Walks with dinosaurs, pogos with elephants

November 17, 2006

John Hutchinson is one of the lucky few to fulfil his childhood dreams. The unassuming American expert in evolution and biomechanics always wanted to be a biologist, but he also flirted with the idea of breaking into Hollywood.

Now he is sought after worldwide - in academic circles, for his specialist knowledge of animal locomotion, and by film studios, for advice on how dinosaurs would have moved.

Dr Hutchinson, who is based at the Royal Veterinary College, University of London, specialises in studying how large animals stand and move. Animal locomotion is a largely under-researched field that has a huge impact on the understanding of evolution and has the potential to revolutionise robotics.

"The locomotion of vertebrates has evolved, so I'm trying to tie together the fields of evolution and biomechanics, and there aren't many people who do that. I see myself as a synthesiser, bringing things together and integrating approaches and ideas," he says.

Next month, Dr Hutchinson and a team of international experts are off to Thailand to unlock the mysteries of elephant movement with the help of a massive purpose-built force platform. Earlier this year, the team discovered that elephants bounce rather than run, using their legs like pogo sticks. The study in Thailand will help explain why elephants' feet never all leave the ground when they move and how they move from walking to running.

"The large missing piece of the puzzle was special measurements taken on a force platform.

"We're trying to tease apart the way they do whatever they're doing. The main limitation has been a technical one - getting a platform large enough for elephants," Dr Hutchinson explains. "It's really exciting because we'll know the whole story once we've done these measurements. With lots of research, you don't know until you have processed all the data, but even with the original research there were some eureka moments. There's that atmosphere of excitement there."

Elephants tackle tough terrain with ease. Working out how they move could lead to the development of vehicles that can cope in treacherous conditions, such as after flooding or an earthquake.

It is this mix of technology and biology, and the possibilities that unfold as a result, that really excite Dr Hutchinson.

"Robotic designers have a hard time building really good moving robots, and it's a hot topic for engineers to build legged robots. Wheels aren't so good with difficult surfaces. I like the applied side of things. I did not get into biology to apply it; I just did it out of curiosity - Jbut I have come to appreciate it," he explains.

Dr Hutchinson completed his PhD at the University of California, Berkeley, in 2001 on the evolution of dinosaurs' anatomy and locomotion, after spending years analysing old bones.

His advisers had hinted that he would become famous if he worked out how Tyrannosaurus rex moved and so it proved after he showed, in a 2002 paper in Nature , that, far from being a fleet-footed predator, T. rex was a bit of a plodder.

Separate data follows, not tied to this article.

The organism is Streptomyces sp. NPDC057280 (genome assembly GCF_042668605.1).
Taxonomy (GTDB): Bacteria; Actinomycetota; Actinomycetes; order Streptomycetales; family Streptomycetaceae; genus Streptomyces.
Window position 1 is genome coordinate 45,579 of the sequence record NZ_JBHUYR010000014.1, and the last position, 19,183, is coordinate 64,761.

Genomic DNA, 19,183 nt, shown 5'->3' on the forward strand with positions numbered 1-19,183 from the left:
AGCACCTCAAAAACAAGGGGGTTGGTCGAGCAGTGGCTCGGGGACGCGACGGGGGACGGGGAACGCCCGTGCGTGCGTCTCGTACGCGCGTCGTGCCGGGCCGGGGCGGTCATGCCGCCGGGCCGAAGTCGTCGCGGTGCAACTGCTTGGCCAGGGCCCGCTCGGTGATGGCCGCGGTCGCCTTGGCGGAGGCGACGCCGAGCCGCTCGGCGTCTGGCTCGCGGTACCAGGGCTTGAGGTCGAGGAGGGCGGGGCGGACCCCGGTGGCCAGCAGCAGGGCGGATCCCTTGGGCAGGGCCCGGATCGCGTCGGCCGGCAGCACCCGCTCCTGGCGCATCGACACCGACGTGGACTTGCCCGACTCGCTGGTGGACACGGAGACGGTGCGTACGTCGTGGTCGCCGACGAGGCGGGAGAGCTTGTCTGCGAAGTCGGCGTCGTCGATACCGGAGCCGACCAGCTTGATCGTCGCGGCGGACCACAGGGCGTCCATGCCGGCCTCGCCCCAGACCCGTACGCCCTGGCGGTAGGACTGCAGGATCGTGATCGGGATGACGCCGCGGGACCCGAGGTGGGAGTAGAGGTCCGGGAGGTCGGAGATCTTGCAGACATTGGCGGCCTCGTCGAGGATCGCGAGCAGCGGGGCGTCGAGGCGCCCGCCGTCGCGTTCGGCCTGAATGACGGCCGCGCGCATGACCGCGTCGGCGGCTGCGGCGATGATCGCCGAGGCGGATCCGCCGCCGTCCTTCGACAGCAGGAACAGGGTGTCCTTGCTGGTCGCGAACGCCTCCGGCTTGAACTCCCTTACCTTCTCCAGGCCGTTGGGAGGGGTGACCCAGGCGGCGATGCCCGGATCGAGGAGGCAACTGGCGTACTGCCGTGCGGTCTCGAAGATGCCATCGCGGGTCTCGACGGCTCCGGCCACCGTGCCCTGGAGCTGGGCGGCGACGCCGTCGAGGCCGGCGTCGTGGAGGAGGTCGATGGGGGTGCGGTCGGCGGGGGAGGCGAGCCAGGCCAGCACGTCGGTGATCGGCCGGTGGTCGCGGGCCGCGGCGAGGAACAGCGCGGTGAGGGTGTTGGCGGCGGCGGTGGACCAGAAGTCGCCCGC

"It still surprises me from time to time. Quite often I think how the hell did I get here? My family gets a big laugh out of it. I was quite a troublemaker and so now they have some redemption," he says.

After well-received talks at conferences, he was approached to advise the makers of Jurassic Park III on dinosaur movement. "They brought me to the film studios, which was a great geeking-out experience for me because it was where Star Wars was made.

"The goals of entertainment and science are often quite different, and I was aware of that, so I didn't want to dictate to them. Science has no responsibility to art to say, 'you have to be this way'. That would be pretty egotistical. But it gets risky with pseudo-documentaries," he says.

But he believes that getting the public excited about science is important, and this is one way of inspiring children so that they want to find out more.

Dr Hutchinson's own background illustrates this point well. His passion for dinosaurs stems in part from early encounters with the films of Ray Harryhausen, including the Sinbad films and Jason and the Argonauts , which are memorable for their animated monsters.

"I'm a big fan. That's one of the things I remember most about my childhood. I would be an absolute freak about monster movies," Dr Hutchinson recalls.

"For animators, Harryhausen is like Darwin. He will always be seen as one of the greats. There's something about dinosaurs that grabs the culturally embedded notion of monsters."

I GRADUATED FROM University of Wisconsin, Madison, US

MY FIRST JOB WAS taking orders from customers at a fast-food restaurant

MY MAIN CHALLENGE IS being honest about ambiguity inherent in scientific models while balancing that with the need to deliver a coherent, concise message

WHAT I HATE MOST is black-and-white thinking; the inability to think outside of staid dichotomies that is responsible for many of humanity's problems

IN TEN YEARS I hope to be able to say that I've helped point the way to making the lives of captive elephants better and that I feel pretty sure how certain dinosaurs stood and moved

MY FAVOURITE JOKE Q: What do you do when you see a thousand elephants coming down a mountain slope?

A: Swim for your life!

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